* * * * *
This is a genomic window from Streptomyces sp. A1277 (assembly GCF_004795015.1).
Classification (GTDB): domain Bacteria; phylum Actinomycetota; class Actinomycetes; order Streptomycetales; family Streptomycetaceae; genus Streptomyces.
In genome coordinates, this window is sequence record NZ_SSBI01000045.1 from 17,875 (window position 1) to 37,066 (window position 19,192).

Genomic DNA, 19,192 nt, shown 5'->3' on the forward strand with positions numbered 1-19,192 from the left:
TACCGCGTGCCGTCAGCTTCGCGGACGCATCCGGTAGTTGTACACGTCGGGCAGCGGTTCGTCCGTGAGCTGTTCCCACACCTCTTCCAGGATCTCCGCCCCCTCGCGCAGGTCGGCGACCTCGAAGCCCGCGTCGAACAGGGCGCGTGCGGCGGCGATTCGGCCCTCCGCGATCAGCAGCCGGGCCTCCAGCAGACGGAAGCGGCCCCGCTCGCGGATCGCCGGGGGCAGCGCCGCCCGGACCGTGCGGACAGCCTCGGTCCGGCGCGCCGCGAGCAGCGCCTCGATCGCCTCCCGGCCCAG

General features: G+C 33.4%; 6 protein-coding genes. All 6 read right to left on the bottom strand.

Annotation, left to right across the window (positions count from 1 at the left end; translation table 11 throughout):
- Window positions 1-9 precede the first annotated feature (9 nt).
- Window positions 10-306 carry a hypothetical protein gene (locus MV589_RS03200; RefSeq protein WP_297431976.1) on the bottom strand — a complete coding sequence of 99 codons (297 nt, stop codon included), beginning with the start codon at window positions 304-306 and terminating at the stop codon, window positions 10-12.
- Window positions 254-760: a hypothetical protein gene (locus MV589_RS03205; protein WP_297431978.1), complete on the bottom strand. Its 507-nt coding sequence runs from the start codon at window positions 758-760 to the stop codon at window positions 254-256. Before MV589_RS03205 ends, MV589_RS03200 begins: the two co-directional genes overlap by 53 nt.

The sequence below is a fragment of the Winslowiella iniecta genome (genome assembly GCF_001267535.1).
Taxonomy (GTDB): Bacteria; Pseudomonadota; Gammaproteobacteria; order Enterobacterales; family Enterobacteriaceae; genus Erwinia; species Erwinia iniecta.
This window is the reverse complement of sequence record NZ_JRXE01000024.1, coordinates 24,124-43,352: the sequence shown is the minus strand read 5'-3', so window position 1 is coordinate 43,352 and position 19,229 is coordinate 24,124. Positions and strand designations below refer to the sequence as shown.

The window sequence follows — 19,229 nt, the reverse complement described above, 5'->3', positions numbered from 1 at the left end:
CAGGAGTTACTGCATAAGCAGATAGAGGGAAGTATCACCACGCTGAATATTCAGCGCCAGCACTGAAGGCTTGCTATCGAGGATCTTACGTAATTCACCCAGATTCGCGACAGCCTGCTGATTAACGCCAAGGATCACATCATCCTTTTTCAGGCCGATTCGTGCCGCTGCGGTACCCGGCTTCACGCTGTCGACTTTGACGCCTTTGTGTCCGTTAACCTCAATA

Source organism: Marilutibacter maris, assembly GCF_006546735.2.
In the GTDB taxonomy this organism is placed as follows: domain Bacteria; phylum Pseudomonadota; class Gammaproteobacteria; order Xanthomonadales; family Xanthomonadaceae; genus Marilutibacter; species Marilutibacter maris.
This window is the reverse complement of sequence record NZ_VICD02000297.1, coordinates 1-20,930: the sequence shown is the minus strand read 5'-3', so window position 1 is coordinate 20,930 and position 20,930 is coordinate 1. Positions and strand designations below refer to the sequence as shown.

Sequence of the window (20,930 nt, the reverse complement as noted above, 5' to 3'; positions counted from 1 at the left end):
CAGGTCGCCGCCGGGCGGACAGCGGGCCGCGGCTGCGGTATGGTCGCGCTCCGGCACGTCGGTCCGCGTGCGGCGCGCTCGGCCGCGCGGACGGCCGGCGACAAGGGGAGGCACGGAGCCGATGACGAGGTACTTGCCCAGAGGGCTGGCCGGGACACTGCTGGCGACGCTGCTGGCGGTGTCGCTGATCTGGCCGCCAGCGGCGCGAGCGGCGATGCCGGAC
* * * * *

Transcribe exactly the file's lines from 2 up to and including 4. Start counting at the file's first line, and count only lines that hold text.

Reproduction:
Classification (GTDB): domain Bacteria; phylum Actinomycetota; class Actinomycetes; order Streptomycetales; family Streptomycetaceae; genus Streptomyces.
In genome coordinates, this window is sequence record NZ_SSBI01000045.1 from 17,875 (window position 1) to 37,066 (window position 19,192).

Genomic DNA, 19,192 nt, shown 5'->3' on the forward strand with positions numbered 1-19,192 from the left: